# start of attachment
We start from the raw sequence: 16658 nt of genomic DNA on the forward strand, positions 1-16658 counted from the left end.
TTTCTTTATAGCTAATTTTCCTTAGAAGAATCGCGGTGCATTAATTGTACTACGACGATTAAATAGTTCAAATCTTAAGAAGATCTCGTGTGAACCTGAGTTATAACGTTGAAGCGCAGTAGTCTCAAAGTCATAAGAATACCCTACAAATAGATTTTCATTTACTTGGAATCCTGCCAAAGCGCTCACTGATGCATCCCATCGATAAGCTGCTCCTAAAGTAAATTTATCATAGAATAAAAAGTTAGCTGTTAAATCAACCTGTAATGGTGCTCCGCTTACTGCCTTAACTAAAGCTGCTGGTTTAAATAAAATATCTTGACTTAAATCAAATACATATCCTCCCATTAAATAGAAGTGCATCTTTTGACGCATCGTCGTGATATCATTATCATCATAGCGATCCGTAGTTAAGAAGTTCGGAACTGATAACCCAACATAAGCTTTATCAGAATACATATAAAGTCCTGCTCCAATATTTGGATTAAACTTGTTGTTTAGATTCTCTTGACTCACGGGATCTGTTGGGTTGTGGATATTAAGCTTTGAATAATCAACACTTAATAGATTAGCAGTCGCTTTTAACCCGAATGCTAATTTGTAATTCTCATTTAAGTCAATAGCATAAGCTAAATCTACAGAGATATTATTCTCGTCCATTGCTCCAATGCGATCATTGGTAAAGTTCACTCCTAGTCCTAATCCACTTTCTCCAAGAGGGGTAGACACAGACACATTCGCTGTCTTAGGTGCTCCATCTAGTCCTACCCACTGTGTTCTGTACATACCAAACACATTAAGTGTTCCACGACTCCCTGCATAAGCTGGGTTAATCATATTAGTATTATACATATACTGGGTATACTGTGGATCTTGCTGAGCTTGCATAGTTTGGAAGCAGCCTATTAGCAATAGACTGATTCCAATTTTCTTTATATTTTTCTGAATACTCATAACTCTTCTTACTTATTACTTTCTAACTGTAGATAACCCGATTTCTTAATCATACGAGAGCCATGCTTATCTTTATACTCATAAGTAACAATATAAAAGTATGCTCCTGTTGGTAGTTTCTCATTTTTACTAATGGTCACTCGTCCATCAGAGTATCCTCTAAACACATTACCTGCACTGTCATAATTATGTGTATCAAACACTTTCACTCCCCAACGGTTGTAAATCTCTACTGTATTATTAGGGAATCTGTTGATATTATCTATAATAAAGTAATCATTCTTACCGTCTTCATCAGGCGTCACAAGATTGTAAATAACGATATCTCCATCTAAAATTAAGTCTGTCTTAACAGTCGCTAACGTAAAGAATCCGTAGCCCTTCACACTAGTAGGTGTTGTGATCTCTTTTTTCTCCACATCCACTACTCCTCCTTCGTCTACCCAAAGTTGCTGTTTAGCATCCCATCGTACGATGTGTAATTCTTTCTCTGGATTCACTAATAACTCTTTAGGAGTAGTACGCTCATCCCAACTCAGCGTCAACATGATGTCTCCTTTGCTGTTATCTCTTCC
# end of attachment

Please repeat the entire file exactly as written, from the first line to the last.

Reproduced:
We start from the raw sequence: 16658 nt of genomic DNA on the forward strand, positions 1-16658 counted from the left end.
TTTCTTTATAGCTAATTTTCCTTAGAAGAATCGCGGTGCATTAATTGTACTACGACGATTAAATAGTTCAAATCTTAAGAAGATCTCGTGTGAACCTGAGTTATAACGTTGAAGCGCAGTAGTCTCAAAGTCATAAGAATACCCTACAAATAGATTTTCATTTACTTGGAATCCTGCCAAAGCGCTCACTGATGCATCCCATCGATAAGCTGCTCCTAAAGTAAATTTATCATAGAATAAAAAGTTAGCTGTTAAATCAACCTGTAATGGTGCTCCGCTTACTGCCTTAACTAAAGCTGCTGGTTTAAATAAAATATCTTGACTTAAATCAAATACATATCCTCCCATTAAATAGAAGTGCATCTTTTGACGCATCGTCGTGATATCATTATCATCATAGCGATCCGTAGTTAAGAAGTTCGGAACTGATAACCCAACATAAGCTTTATCAGAATACATATAAAGTCCTGCTCCAATATTTGGATTAAACTTGTTGTTTAGATTCTCTTGACTCACGGGATCTGTTGGGTTGTGGATATTAAGCTTTGAATAATCAACACTTAATAGATTAGCAGTCGCTTTTAACCCGAATGCTAATTTGTAATTCTCATTTAAGTCAATAGCATAAGCTAAATCTACAGAGATATTATTCTCGTCCATTGCTCCAATGCGATCATTGGTAAAGTTCACTCCTAGTCCTAATCCACTTTCTCCAAGAGGGGTAGACACAGACACATTCGCTGTCTTAGGTGCTCCATCTAGTCCTACCCACTGTGTTCTGTACATACCAAACACATTAAGTGTTCCACGACTCCCTGCATAAGCTGGGTTAATCATATTAGTATTATACATATACTGGGTATACTGTGGATCTTGCTGAGCTTGCATAGTTTGGAAGCAGCCTATTAGCAATAGACTGATTCCAATTTTCTTTATATTTTTCTGAATACTCATAACTCTTCTTACTTATTACTTTCTAACTGTAGATAACCCGATTTCTTAATCATACGAGAGCCATGCTTATCTTTATACTCATAAGTAACAATATAAAAGTATGCTCCTGTTGGTAGTTTCTCATTTTTACTAATGGTCACTCGTCCATCAGAGTATCCTCTAAACACATTACCTGCACTGTCATAATTATGTGTATCAAACACTTTCACTCCCCAACGGTTGTAAATCTCTACTGTATTATTAGGGAATCTGTTGATATTATCTATAATAAAGTAATCATTCTTACCGTCTTCATCAGGCGTCACAAGATTGTAAATAACGATATCTCCATCTAAAATTAAGTCTGTCTTAACAGTCGCTAACGTAAAGAATCCGTAGCCCTTCACACTAGTAGGTGTTGTGATCTCTTTTTTCTCCACATCCACTACTCCTCCTTCGTCTACCCAAAGTTGCTGTTTAGCATCCCATCGTACGATGTGTAATTCTTTCTCTGGATTCACTAATAACTCTTTAGGAGTAGTACGCTCATCCCAACTCAGCGTCAACATGATGTCTCCTTTGCTGTTATCTCTTCC